Dispatches from the Digital Revolution

Sales or reads: Is there a difference anymore?

How do you define a sale?

I’ve always pictured some sort of monetary exchange, coupled with receipt of a product or service, and, heck, perhaps even a handshake. And the number of sales and their resulting revenues have normally been the benchmark measurement of success in business.

But in the age of digital everything, it seems the new measurement of success has more to do with the number of downloads—sold or gratis.

Case in point: Amazon recently explained to Publishers Weekly why the Harry Potter ebooks were showing up in its Kindle bestsellers lists. As the Harry Potter series is only available for ebook purchase on Pottermore, it was certainly peculiar to see it on Amazon’s lists. The Amazon spokesperson explained, “borrows of Kindle books that are included in the Kindle Owners’ Lending Library (like the Harry Potter e-books) count as sales for the paid Kindle bestseller lists.”

Uh, what?

Kindle Owners' Lending Library


The way the Amazon Kindle Owners’ Lending Library works is that any Amazon Prime member who owns a Kindle device (Kindle app users on other devices are not eligible) can borrow one book in the library collection, which Amazon says consists of more than 145,000 titles, per month. In the press release announcing the library program last November, Amazon explained:

For the vast majority of titles, Amazon has reached agreement with publishers to include titles for a fixed fee. In some cases, Amazon is purchasing a title each time it is borrowed by a reader under standard wholesale terms as a no-risk trial to demonstrate to publishers the incremental growth and revenue opportunity that this new service presents.

Some were skeptical that the flat fee paid to publishers would be fair (see Joe Wikert’s criticism of the program on the O’Reilly Radar blog), and that only the pay-per-borrow model would guarantee copyright holders receive the royalties they deserve for participating in the program. I tend to agree, especially since the formula Amazon uses to pay authors whose titles are in the program is pretty screwy: an author receives a percentage of the total monthly fund based on how many times the author’s title is borrowed (sounds reasonable so far), but the amount in the fund each month is determined arbitrarily by Amazon.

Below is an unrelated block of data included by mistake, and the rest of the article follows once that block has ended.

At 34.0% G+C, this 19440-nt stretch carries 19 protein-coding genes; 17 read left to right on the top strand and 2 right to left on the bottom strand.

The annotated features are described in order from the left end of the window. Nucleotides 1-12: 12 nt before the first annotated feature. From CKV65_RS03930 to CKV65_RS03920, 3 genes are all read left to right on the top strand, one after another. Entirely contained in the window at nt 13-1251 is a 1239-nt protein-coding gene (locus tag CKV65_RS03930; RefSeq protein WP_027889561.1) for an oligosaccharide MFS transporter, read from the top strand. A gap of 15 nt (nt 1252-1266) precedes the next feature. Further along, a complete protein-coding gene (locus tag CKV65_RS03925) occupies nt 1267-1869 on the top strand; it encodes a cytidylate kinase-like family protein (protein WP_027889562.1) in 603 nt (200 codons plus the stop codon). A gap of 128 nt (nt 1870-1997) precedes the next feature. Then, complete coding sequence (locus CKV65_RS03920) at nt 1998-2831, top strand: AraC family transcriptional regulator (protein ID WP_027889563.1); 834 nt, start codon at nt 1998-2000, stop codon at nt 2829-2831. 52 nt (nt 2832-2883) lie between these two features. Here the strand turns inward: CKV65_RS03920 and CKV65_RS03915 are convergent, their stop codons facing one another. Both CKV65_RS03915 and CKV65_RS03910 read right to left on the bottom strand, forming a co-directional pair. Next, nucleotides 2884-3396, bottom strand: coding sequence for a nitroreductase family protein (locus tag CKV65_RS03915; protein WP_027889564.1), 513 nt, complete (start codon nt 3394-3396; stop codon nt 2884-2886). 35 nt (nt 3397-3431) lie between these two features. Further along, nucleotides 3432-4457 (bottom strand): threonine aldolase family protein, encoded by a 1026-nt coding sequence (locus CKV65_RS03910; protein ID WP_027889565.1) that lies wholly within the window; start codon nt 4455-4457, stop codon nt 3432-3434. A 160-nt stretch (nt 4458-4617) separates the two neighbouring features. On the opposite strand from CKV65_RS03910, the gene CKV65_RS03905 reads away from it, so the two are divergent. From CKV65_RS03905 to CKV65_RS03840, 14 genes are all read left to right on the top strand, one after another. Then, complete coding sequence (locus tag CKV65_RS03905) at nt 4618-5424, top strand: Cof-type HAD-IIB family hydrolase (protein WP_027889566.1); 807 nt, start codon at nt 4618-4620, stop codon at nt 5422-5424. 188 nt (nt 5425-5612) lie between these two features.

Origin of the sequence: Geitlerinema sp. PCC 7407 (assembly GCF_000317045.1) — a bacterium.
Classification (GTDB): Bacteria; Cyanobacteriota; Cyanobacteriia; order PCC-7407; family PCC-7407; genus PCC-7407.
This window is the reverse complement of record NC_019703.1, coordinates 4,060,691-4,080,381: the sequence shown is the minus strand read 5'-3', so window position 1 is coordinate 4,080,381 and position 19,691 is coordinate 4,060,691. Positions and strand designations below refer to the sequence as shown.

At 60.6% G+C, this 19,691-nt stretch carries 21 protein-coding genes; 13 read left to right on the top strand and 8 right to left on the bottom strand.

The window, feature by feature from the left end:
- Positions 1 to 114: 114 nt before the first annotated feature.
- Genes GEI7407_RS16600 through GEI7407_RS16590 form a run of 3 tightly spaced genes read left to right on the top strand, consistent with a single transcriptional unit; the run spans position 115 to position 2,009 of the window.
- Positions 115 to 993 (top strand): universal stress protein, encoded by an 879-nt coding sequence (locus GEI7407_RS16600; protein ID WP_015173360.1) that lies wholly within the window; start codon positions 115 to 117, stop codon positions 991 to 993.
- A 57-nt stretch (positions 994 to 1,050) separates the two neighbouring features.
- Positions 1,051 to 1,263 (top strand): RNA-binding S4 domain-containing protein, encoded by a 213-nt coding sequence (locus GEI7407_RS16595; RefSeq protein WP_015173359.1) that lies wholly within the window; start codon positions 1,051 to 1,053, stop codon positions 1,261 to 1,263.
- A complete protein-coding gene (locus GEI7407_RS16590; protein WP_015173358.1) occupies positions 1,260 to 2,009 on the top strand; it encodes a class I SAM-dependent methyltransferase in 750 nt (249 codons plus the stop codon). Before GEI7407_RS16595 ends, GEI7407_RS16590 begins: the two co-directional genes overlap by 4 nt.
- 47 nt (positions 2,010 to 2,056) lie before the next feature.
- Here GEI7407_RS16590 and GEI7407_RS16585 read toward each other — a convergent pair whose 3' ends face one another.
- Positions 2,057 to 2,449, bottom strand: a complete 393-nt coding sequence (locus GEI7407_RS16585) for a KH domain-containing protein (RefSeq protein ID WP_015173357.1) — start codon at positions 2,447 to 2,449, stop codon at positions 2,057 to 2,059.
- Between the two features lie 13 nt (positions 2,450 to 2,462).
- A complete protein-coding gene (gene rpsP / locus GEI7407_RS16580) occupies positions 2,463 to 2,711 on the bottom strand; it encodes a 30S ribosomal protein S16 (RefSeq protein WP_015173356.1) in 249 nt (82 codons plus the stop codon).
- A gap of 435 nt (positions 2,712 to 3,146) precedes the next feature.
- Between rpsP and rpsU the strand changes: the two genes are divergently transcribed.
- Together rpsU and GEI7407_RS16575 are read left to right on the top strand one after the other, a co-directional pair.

If the pay-per-borrow model, such as it exists with Pottermore, were to become the norm, the total sales numbers for ebooks that are listed both on for regular sale and in the Kindle Owners’ Lending Library become artificially inflated. What you’re measuring, then, is not sales but downloads—or total reads. So the question becomes, should Amazon be including each library loan in its sales numbers? Surely not all of the “sales” that occur would have taken place if the reader had to pay full-price. What does that imply about the accuracy of sales data for ebooks participating in the lending library program?

More importantly, since Amazon’s Kindle bestsellers lists are the industry’s best barometer for ebook sales (alas, there is no Nielsen BookScan for ebooks), what author wouldn’t want his or her sales rankings to get a little—or big—bump from library borrows? Could this be Amazon’s master plan to secure more titles for the library program?

Regardless of intent, Amazon is redefining the word “sale.” It now not only includes a single copy of a consumer-purchased book but also how many times a copy is lent to Amazon customers. Amazon even knows how frequently you’ve lent your Kindle books to your friends (yup, Amazon has a program for that too). The potential influence of this combined data would be invaluable to publishers, who could use it  to more accurately estimate a title’s sales potential on the print end (buh-bye, twenty, thirty, and forty percent returns). But only if retailers would share that information with publishers.


This entry was posted on July 18, 2012 by in Culture and tagged , .

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